• Emily DeJeu says

      @ Katie — yes! It’s crazy how different siblings can be, isn’t it? And thanks for sharing your daycare experience. Honestly, I had no idea until reading the Huffington Post article that swaddling was banned in many daycare centers. Such a difficult problem; I respect the desire to put safety first, but I wonder about the feasibility of this long-term.

      Thanks for commenting, Katie!

  6. Emily DeJeu says

    @ Sam — thanks for including this link for the Love to Dream swaddle! This is a new one for me; I hadn’t heard of it before yesterday.

  7. Emily DeJeu says

    @ Christy — “I feel like the AAPs next step is going to be to tell us we have to stay awake and watch them 24/7 for truly safe babies…” Yes! That’s the danger of putting safety above common sense. The safest scenario isn’t necessarily do-able in real life, as you point out. Excellent point. Thanks for making it, Christy!

    @ Laura — thanks for sharing your thoughts, especially since they’re different than the majority of other commenters’ opinions. We really like having a variety of voices comment our our articles. And while I personally think a ban on swaddling is extreme, I can see your point (especially since, as you point out, you had a bad daycare experience.)

    Thanks for making this point, Laura, and for weighing in with your opinion! 🙂

  8. Emily DeJeu says

    @ Kerri — I had a similar experience. My kids were pretty over the swaddle by 3-4 months, but in those first few months, it was an absolute lifesaver.

    Thanks for commenting, Kerri!

    @ Marcia — “And then my children’s health would have been adversely effected after I had lost my mind.” Ha! Yes to that! Sometimes, what’s best for mom is also best for baby, precisely because it’s best for mom. 😉

    Thanks for joining the conversation, Marcia!

    @ Monique — yes. I totally agree. It seems the issue here is that some childcare workers don’t know how to swaddle properly, or how to properly supervise a swaddled baby. But as you point out, the solution isn’t to ban the practice of swaddling; it’s to teach childcare workers how to swaddle properly.

    Thanks for commenting, Monique!

  9. Emily DeJeu says

    @ karen — yes. While it may still be up in the air, as to whether or not swaddling is the best approach in childcare centers, I don’t think anyone would say that it’s dangerous to do at home, provided you swaddle safely and supervise your baby.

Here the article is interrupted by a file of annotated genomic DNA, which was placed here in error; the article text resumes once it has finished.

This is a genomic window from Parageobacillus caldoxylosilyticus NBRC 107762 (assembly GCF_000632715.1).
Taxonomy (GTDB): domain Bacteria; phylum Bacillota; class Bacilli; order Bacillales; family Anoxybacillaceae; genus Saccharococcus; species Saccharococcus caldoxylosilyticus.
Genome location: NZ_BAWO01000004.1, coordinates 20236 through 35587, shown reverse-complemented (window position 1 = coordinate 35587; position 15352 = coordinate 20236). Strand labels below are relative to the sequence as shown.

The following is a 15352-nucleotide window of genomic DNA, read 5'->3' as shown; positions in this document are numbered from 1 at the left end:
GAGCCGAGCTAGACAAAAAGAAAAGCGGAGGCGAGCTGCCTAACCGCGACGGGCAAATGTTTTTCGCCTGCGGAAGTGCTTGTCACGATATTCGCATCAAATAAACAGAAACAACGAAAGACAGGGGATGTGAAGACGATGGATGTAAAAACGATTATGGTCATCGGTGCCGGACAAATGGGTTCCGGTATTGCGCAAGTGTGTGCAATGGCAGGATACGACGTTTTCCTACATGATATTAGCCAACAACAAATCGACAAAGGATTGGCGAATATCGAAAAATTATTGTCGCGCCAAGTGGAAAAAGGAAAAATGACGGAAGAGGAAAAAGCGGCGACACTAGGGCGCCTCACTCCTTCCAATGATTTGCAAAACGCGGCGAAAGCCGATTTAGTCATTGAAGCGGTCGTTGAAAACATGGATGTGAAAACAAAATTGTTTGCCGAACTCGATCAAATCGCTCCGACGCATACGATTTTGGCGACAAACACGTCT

For my part, I found that once my kids were able to roll over, they were frequently busting out of the swaddle. And I felt that was my cue to stop swaddling.

    Thanks for sharing, Karen!

    @ Frede M — you make some excellent points here! I especially like your point about large organizations like the AAP and the NRC trying to fit humanity into neat compartments (a practice which is doomed to fail in many ways.) And I agree; it seems a bit draconian to me too.

    Thanks for sharing these observations, Frede!

    @ Michelle — thanks for this endorsement of the Love to Dream swaddle! I can’t believe I’ve never heard of these; I’m going to have to do some internet research today, to educate myself. 😉

  10. Emily DeJeu says

    @ angela — the Woombie is proving popular in our comments today! Thanks for sharing these details of your experience, Angela, and for recommending something that worked well for you. 🙂

    @ Jenn M — that’s a good point, about the AAP issuing a one-size-fits-all kind of recommendation when they state that swaddling is dangerous in childcare situations. We’re not exactly fans of one-size-fits-all approaches here at the Baby Sleep Site™. 😉

    Thanks for commenting, Jenn!

    @ Becky — “nothing should ever come between a baby and their sleep” — amen! How true that is. Sleep is so important for young children. And you’re right; it does seem that in an effort to help, and to make things safer, the groups that issued this recommendation may in fact be doing unintentional harm to babies.

    Thanks for sharing your thoughts and experiences, Becky!